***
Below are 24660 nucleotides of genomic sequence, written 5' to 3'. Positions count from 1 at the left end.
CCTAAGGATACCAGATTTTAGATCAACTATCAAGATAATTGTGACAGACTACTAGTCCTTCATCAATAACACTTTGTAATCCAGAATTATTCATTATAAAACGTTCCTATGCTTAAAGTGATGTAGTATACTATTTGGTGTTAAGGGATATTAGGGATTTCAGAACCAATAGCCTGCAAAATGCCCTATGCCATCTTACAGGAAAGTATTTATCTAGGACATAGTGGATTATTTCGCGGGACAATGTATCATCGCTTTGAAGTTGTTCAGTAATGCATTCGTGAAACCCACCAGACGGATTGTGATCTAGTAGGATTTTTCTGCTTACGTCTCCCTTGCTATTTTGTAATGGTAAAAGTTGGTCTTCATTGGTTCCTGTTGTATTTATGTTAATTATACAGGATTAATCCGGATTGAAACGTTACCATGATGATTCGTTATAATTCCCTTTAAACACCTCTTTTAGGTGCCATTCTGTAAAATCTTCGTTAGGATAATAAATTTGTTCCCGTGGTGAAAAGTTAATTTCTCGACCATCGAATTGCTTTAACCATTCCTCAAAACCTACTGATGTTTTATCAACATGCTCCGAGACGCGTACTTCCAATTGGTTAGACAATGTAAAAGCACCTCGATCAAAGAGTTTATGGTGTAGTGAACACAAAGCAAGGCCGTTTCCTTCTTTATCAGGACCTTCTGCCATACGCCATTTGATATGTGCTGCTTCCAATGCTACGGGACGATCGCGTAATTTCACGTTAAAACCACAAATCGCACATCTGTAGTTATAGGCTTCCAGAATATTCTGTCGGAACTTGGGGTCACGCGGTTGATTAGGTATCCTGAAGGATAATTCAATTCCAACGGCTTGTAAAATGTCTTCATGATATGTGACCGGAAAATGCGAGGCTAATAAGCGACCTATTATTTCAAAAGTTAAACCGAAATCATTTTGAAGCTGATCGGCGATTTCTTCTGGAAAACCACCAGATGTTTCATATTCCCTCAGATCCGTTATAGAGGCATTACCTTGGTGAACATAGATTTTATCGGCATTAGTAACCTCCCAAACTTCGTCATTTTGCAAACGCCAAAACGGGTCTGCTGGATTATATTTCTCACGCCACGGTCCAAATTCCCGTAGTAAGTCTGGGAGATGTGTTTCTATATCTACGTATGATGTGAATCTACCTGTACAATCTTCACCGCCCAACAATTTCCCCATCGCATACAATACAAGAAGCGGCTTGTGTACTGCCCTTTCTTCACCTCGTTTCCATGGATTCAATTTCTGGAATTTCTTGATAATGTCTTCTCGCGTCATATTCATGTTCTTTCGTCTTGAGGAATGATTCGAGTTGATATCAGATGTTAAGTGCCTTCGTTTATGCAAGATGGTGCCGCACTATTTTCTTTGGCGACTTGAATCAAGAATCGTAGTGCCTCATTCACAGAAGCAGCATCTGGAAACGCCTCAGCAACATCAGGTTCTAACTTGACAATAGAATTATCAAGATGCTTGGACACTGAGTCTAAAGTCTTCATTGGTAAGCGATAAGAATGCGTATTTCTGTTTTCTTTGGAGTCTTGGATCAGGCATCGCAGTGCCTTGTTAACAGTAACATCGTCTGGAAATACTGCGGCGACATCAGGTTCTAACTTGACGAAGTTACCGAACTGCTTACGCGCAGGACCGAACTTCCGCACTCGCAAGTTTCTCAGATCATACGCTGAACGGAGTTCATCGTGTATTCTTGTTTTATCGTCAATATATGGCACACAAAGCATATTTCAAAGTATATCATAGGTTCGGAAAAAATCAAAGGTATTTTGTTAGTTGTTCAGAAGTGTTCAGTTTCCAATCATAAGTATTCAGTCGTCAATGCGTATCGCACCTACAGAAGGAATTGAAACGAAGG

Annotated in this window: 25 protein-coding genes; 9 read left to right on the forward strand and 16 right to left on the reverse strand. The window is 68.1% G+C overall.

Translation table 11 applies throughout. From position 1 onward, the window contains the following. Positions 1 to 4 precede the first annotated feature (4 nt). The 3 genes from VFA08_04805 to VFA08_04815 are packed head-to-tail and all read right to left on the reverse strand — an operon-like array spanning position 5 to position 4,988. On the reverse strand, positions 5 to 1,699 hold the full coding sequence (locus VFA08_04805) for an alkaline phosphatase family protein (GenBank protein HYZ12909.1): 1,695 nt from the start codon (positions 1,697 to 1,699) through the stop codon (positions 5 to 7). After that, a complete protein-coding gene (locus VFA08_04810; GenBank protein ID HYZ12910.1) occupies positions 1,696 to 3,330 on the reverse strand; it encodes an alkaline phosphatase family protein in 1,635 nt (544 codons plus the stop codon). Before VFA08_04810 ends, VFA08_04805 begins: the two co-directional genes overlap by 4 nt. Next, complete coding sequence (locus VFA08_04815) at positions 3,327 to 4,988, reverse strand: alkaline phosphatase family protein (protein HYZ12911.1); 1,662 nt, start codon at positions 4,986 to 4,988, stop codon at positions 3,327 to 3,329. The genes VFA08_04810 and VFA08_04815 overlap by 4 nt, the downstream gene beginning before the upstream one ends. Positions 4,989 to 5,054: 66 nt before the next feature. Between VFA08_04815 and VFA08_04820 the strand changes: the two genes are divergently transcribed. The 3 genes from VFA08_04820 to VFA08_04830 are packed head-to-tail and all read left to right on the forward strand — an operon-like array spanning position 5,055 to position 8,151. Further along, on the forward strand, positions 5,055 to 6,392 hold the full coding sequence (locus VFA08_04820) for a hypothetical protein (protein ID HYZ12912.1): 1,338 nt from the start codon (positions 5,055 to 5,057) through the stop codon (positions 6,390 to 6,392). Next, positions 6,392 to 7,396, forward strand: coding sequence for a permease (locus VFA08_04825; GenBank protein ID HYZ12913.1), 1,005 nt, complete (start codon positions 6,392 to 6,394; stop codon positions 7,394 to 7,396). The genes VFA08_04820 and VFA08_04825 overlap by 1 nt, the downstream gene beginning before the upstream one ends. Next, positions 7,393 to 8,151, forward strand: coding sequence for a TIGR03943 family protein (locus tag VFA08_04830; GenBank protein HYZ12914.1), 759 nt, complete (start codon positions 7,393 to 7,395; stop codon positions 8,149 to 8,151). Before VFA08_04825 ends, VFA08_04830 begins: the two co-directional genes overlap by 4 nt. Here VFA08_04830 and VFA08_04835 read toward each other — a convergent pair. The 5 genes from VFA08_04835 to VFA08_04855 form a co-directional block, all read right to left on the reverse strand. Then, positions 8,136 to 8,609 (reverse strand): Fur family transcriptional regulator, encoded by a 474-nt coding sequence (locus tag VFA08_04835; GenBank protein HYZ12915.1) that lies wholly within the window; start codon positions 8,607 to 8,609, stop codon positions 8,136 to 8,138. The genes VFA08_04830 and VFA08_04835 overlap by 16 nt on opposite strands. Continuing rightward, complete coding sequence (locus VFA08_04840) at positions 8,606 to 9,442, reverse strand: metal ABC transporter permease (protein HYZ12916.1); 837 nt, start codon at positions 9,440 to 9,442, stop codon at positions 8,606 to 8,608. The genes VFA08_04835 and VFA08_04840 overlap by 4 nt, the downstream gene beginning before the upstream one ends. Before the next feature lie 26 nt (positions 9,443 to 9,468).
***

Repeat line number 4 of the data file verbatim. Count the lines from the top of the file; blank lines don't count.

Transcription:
Translation table 11 applies throughout. From position 1 onward, the window contains the following. Positions 1 to 4 precede the first annotated feature (4 nt). The 3 genes from VFA08_04805 to VFA08_04815 are packed head-to-tail and all read right to left on the reverse strand — an operon-like array spanning position 5 to position 4,988. On the reverse strand, positions 5 to 1,699 hold the full coding sequence (locus VFA08_04805) for an alkaline phosphatase family protein (GenBank protein HYZ12909.1): 1,695 nt from the start codon (positions 1,697 to 1,699) through the stop codon (positions 5 to 7). After that, a complete protein-coding gene (locus VFA08_04810; GenBank protein ID HYZ12910.1) occupies positions 1,696 to 3,330 on the reverse strand; it encodes an alkaline phosphatase family protein in 1,635 nt (544 codons plus the stop codon). Before VFA08_04810 ends, VFA08_04805 begins: the two co-directional genes overlap by 4 nt. Next, complete coding sequence (locus VFA08_04815) at positions 3,327 to 4,988, reverse strand: alkaline phosphatase family protein (protein HYZ12911.1); 1,662 nt, start codon at positions 4,986 to 4,988, stop codon at positions 3,327 to 3,329. The genes VFA08_04810 and VFA08_04815 overlap by 4 nt, the downstream gene beginning before the upstream one ends. Positions 4,989 to 5,054: 66 nt before the next feature. Between VFA08_04815 and VFA08_04820 the strand changes: the two genes are divergently transcribed. The 3 genes from VFA08_04820 to VFA08_04830 are packed head-to-tail and all read left to right on the forward strand — an operon-like array spanning position 5,055 to position 8,151. Further along, on the forward strand, positions 5,055 to 6,392 hold the full coding sequence (locus VFA08_04820) for a hypothetical protein (protein ID HYZ12912.1): 1,338 nt from the start codon (positions 5,055 to 5,057) through the stop codon (positions 6,390 to 6,392). Next, positions 6,392 to 7,396, forward strand: coding sequence for a permease (locus VFA08_04825; GenBank protein ID HYZ12913.1), 1,005 nt, complete (start codon positions 6,392 to 6,394; stop codon positions 7,394 to 7,396). The genes VFA08_04820 and VFA08_04825 overlap by 1 nt, the downstream gene beginning before the upstream one ends. Next, positions 7,393 to 8,151, forward strand: coding sequence for a TIGR03943 family protein (locus tag VFA08_04830; GenBank protein HYZ12914.1), 759 nt, complete (start codon positions 7,393 to 7,395; stop codon positions 8,149 to 8,151). Before VFA08_04825 ends, VFA08_04830 begins: the two co-directional genes overlap by 4 nt. Here VFA08_04830 and VFA08_04835 read toward each other — a convergent pair. The 5 genes from VFA08_04835 to VFA08_04855 form a co-directional block, all read right to left on the reverse strand. Then, positions 8,136 to 8,609 (reverse strand): Fur family transcriptional regulator, encoded by a 474-nt coding sequence (locus tag VFA08_04835; GenBank protein HYZ12915.1) that lies wholly within the window; start codon positions 8,607 to 8,609, stop codon positions 8,136 to 8,138. The genes VFA08_04830 and VFA08_04835 overlap by 16 nt on opposite strands. Continuing rightward, complete coding sequence (locus VFA08_04840) at positions 8,606 to 9,442, reverse strand: metal ABC transporter permease (protein HYZ12916.1); 837 nt, start codon at positions 9,440 to 9,442, stop codon at positions 8,606 to 8,608. The genes VFA08_04835 and VFA08_04840 overlap by 4 nt, the downstream gene beginning before the upstream one ends. Before the next feature lie 26 nt (positions 9,443 to 9,468).